Then you put an “auto resolve” option in there as well, and grind becomes relatively painless (wait for battle, auto-resolve, repeat) which means that there should really be a “level up” button, which would be the in-game equivalent of the DBZ “train for a hundred years” montage. This brings back the problem of time passage, which is that most of the time RPGs don’t have anything else going on in the game. The player is the only active character in the entire world.
      Basically, the problem with grind is that it wastes the player’s time, but not the character’s time (because the character isn’t going to die of old age) when it should be the other way around. Make grinding simple for the player (mash the “level up” button) but demoralizing or tedious for the character.

  32. The idea that leveling is for those with no skill or sense of strategy is complete bull. Taking the time to train hard and build up superior force before confronting a dangerous enemy IS strategy. A highly effective strategy.

    Now, I’ll be the first to admit that some design steps need to be taken to make it entertaining and not boring. When it’s designed in a really tedious and boring way, then that’s when I consider it to be “grinding.” I’m in full agreement that it should be fun, not a chore or a second job.

    Still, though, people shouldn’t use the argument that leveling is for “n00bs” with no skill or strategy, or people with no life, etc. That’s a straw man fallacy; it completely misses the point of what building levels is all about. Leveling rewards the player who has the patience to train. “Hard training, easy combat; easy training, hard combat.” It’s that simple.

  33. Nemitri says:

    Very well written, I agree 100%, but I do feel between the casual and hardcore, I care for aesthetics and skill efficiency, If I don’t have a good looking character (At least for me) It doesn’t matter if I have “bad-ass” stats, because they become moot if I’m not enjoying my character, I wonder how many are like these.

  34. spiralofhope says:

    Now that Diablo II is on the horizon, let’s hope that we can all get back into that classic self-balancing gameplay.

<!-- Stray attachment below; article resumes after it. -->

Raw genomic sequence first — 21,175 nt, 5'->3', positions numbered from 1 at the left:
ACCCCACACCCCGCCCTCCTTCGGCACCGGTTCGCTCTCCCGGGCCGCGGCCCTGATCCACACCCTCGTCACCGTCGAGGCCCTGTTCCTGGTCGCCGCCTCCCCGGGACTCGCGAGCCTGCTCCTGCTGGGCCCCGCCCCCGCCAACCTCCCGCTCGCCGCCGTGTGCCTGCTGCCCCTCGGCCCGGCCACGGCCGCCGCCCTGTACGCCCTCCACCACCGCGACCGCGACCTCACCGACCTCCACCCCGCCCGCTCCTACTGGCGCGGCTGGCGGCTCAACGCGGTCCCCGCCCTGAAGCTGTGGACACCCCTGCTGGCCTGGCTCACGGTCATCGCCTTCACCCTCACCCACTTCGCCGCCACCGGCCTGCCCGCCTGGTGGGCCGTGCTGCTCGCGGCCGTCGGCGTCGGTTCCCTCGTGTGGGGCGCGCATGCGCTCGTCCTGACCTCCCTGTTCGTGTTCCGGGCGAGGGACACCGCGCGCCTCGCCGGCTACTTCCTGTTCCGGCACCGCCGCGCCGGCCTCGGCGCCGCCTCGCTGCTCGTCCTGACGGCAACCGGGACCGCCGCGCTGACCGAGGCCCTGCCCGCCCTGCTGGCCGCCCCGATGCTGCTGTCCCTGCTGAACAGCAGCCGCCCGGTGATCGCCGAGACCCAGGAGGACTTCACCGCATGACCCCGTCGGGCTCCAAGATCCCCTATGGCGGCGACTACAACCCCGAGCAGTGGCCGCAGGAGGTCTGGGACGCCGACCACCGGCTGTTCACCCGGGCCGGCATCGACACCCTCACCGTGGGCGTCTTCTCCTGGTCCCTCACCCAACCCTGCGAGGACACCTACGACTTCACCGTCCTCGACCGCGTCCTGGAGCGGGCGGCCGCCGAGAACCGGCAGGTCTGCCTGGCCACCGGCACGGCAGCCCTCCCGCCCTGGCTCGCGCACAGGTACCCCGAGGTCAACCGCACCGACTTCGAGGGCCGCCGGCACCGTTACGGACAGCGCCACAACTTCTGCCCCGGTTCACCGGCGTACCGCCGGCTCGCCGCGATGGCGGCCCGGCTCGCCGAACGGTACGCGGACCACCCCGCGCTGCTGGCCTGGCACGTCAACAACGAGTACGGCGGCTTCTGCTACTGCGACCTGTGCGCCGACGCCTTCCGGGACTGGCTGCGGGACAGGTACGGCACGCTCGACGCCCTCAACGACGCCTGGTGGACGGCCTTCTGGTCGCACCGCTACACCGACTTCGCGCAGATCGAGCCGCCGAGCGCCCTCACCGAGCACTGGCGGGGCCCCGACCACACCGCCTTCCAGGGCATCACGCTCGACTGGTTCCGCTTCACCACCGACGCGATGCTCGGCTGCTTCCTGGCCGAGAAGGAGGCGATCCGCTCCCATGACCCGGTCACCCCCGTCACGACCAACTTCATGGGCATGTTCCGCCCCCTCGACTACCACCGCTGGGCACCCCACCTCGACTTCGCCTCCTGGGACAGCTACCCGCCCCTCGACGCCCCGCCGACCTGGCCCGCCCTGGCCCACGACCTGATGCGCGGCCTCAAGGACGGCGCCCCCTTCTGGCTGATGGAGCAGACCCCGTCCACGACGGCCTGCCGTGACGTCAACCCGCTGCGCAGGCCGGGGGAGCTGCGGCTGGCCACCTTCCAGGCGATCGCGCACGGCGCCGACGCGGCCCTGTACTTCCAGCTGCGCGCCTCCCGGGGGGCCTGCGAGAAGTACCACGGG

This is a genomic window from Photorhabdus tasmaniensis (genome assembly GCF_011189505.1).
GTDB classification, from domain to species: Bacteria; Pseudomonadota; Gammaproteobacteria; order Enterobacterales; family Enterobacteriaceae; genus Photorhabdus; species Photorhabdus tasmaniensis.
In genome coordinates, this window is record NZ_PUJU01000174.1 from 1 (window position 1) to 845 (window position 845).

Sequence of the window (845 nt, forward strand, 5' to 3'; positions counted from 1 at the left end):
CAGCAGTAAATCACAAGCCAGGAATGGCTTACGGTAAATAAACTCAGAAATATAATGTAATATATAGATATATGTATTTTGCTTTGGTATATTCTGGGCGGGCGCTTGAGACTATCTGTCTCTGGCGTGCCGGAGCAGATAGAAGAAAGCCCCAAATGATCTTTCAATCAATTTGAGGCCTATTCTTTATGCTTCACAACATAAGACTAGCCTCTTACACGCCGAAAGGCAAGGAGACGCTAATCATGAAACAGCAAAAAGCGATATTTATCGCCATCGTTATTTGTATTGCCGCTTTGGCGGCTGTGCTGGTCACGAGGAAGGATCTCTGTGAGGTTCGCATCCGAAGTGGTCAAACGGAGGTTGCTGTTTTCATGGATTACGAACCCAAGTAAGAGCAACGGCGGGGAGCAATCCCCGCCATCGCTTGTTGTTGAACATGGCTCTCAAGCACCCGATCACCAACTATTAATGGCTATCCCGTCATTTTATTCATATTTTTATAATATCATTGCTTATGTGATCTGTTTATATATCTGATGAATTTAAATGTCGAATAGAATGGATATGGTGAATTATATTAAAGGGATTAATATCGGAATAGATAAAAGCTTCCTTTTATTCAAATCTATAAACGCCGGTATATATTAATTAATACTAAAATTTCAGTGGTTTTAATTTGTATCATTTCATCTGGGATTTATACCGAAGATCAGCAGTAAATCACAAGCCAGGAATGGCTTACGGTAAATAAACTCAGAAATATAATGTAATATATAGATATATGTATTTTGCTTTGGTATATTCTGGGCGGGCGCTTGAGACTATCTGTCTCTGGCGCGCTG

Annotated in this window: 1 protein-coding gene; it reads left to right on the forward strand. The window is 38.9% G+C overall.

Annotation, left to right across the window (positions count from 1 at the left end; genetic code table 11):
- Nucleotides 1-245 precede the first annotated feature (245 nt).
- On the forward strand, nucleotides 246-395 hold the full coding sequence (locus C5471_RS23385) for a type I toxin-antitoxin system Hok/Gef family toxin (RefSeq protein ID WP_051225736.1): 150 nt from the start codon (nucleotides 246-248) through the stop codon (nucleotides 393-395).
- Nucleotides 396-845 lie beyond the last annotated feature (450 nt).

I wonder if MMORPGs count for self-balance. They often have kill-grinding for levels like CRPGs but they also have quests which are quite a contrast.

  35. Eugene says:

    An observation: The example between the grandma and the pro could be further improved if “Tolkien ripoff 2000″ wasn’t actually front-loaded with a crapass-ton of loadout, racial, class, and stat options. This is a general beef I have with all computer-based RPGs. It’s fine to have the ability to customize your character; that’s fun and it adds to the Role playing aspect, but giving a player the ability to alter his starting stats and class is a troublesome holdover from D&D that creates a barrier to entry that will turn off grandma long before she ever set foot into the actual game. She’s going to see all those numbers assigned to criteria that either make no sense, are insufficiently explained, or are over-explained to the point of reading like a textbook…and she’s going to go back to reading her Dean Koontz novel, which doesn’t require her to understand the ephemeral nuance of whatever the hell “stamina” is.

    It bothers me every time I see an RPG that asks new players to make a million decisions before ever knowing what the game is going to be like, what they’re about to face, and why. I understand that it’s hard to allow characters to grow naturally when what the designer really wants to do is have them fill a tidy little class…but the lower the barrier to entry is, the more grandmas are likely to admit that killing goblins as an Elf princess is more interesting than the reading suggestions Oprah gave this month. And believe me, you want the grandmas.

    • Paul Spooner says:

      This is an excellent point. A game’s “difficulty” should not scale the hitpoints of the enemies (that gradient is spread across the spatial dimension, seperated into zones or whatever) but the complexity of the mechanics.

      Instead of “easy” you have “simple” mode with a few clearly defined things. You have health and attack. The enemies have health and attack. You want yours to go up the theirs to go down. (This is Pokemon by the way). Whatever the core properties are, that’s what you deal with.

      On the other end of the spectrum is “Mind-screw” mode, where there are about twelve primary statistics, each of which are affected by all the others, and each of which have a few sub-stats which can also be affected. They have vaguely defined uses, relationships, and powers. Also, there are a million buttons. (Welcome to World of Warcraft) This is the game mechanics out of control.

      These two modes could be the same game. In fact, two people could be playing at both difficulty levels simultaneously on different characters. As long as the complex stuff boils down to the simple stuff, it all works out.